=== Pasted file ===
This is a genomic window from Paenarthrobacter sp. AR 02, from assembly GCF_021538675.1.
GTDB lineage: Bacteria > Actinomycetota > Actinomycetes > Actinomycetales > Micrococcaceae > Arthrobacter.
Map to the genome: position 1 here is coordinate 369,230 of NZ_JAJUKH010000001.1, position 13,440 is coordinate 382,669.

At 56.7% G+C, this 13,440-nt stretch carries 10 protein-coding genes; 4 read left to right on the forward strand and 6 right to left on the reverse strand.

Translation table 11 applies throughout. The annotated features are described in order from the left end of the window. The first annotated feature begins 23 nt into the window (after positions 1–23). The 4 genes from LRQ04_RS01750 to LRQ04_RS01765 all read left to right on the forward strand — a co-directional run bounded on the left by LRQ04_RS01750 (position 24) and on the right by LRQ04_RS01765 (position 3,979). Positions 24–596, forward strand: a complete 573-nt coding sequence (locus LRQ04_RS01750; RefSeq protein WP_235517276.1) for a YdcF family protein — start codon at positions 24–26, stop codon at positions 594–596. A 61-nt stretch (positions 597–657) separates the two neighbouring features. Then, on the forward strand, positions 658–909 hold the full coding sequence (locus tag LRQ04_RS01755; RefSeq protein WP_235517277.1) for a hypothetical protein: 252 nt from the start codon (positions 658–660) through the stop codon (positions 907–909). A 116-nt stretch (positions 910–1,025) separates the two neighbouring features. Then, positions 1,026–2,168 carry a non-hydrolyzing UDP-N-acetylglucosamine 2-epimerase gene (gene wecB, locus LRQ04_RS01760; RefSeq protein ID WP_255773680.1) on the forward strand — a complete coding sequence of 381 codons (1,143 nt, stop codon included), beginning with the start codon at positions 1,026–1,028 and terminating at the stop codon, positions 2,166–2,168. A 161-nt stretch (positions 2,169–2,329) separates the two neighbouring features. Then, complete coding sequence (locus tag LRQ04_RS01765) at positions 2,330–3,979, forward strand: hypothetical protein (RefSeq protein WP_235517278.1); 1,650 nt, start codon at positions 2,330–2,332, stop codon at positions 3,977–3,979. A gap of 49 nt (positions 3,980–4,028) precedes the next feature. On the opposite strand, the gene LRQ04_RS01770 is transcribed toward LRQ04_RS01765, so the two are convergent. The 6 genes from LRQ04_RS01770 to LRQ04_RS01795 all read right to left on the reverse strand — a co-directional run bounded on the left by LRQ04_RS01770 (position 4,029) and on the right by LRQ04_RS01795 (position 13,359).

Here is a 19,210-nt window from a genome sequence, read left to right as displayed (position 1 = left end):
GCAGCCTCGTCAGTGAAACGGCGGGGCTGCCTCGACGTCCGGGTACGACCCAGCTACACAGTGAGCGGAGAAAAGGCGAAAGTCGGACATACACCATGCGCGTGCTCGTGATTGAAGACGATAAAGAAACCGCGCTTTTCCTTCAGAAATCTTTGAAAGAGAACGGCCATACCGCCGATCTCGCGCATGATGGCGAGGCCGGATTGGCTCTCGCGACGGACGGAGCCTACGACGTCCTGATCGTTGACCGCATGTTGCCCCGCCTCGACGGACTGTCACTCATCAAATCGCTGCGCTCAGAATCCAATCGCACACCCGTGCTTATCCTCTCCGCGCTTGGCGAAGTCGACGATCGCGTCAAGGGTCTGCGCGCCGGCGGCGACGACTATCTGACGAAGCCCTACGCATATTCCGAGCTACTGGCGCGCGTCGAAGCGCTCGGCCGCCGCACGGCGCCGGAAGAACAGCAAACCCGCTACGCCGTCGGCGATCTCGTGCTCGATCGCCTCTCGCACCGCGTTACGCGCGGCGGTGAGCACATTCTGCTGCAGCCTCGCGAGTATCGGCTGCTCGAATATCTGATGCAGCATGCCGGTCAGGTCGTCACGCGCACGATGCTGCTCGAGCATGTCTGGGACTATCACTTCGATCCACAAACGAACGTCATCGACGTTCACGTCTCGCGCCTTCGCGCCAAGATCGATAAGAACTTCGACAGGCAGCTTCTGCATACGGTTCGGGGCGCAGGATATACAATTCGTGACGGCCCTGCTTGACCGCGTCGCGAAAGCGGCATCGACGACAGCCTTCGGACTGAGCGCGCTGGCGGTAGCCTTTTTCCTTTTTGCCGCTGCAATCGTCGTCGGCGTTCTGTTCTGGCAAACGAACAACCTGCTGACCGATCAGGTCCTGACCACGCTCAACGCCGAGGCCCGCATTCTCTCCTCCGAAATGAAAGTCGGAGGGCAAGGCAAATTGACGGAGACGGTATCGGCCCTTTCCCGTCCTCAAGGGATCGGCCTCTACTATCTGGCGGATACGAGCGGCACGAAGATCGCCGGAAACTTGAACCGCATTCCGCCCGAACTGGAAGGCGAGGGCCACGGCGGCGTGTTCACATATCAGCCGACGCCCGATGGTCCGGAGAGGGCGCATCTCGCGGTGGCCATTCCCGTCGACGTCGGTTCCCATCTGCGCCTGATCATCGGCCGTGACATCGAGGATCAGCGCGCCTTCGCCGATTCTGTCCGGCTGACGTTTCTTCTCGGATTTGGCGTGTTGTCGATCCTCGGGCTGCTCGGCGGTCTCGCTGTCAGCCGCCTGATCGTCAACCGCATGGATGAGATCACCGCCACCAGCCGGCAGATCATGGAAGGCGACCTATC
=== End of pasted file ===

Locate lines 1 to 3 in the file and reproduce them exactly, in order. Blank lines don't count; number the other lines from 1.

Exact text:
This is a genomic window from Paenarthrobacter sp. AR 02, from assembly GCF_021538675.1.
GTDB lineage: Bacteria > Actinomycetota > Actinomycetes > Actinomycetales > Micrococcaceae > Arthrobacter.
Map to the genome: position 1 here is coordinate 369,230 of NZ_JAJUKH010000001.1, position 13,440 is coordinate 382,669.